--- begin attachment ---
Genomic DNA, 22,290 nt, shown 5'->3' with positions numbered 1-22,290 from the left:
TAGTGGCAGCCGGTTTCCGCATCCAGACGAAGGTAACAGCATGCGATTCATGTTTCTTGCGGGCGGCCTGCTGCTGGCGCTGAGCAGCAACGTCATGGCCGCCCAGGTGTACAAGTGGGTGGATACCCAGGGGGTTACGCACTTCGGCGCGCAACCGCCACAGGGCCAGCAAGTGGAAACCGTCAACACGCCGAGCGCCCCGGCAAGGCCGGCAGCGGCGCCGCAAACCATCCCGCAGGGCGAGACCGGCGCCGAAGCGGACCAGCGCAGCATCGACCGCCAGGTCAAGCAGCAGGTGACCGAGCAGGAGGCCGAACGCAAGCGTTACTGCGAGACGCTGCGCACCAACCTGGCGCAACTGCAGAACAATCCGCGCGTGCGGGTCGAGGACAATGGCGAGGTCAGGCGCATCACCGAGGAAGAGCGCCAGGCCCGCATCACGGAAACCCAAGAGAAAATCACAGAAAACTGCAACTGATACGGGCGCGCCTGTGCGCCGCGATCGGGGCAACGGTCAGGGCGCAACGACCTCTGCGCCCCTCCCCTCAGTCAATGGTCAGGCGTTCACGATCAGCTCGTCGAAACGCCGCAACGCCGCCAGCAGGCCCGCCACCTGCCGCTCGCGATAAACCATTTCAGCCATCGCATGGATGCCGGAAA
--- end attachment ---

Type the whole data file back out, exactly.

Genomic DNA, 22,290 nt, shown 5'->3' with positions numbered 1-22,290 from the left:
TAGTGGCAGCCGGTTTCCGCATCCAGACGAAGGTAACAGCATGCGATTCATGTTTCTTGCGGGCGGCCTGCTGCTGGCGCTGAGCAGCAACGTCATGGCCGCCCAGGTGTACAAGTGGGTGGATACCCAGGGGGTTACGCACTTCGGCGCGCAACCGCCACAGGGCCAGCAAGTGGAAACCGTCAACACGCCGAGCGCCCCGGCAAGGCCGGCAGCGGCGCCGCAAACCATCCCGCAGGGCGAGACCGGCGCCGAAGCGGACCAGCGCAGCATCGACCGCCAGGTCAAGCAGCAGGTGACCGAGCAGGAGGCCGAACGCAAGCGTTACTGCGAGACGCTGCGCACCAACCTGGCGCAACTGCAGAACAATCCGCGCGTGCGGGTCGAGGACAATGGCGAGGTCAGGCGCATCACCGAGGAAGAGCGCCAGGCCCGCATCACGGAAACCCAAGAGAAAATCACAGAAAACTGCAACTGATACGGGCGCGCCTGTGCGCCGCGATCGGGGCAACGGTCAGGGCGCAACGACCTCTGCGCCCCTCCCCTCAGTCAATGGTCAGGCGTTCACGATCAGCTCGTCGAAACGCCGCAACGCCGCCAGCAGGCCCGCCACCTGCCGCTCGCGATAAACCATTTCAGCCATCGCATGGATGCCGGAAA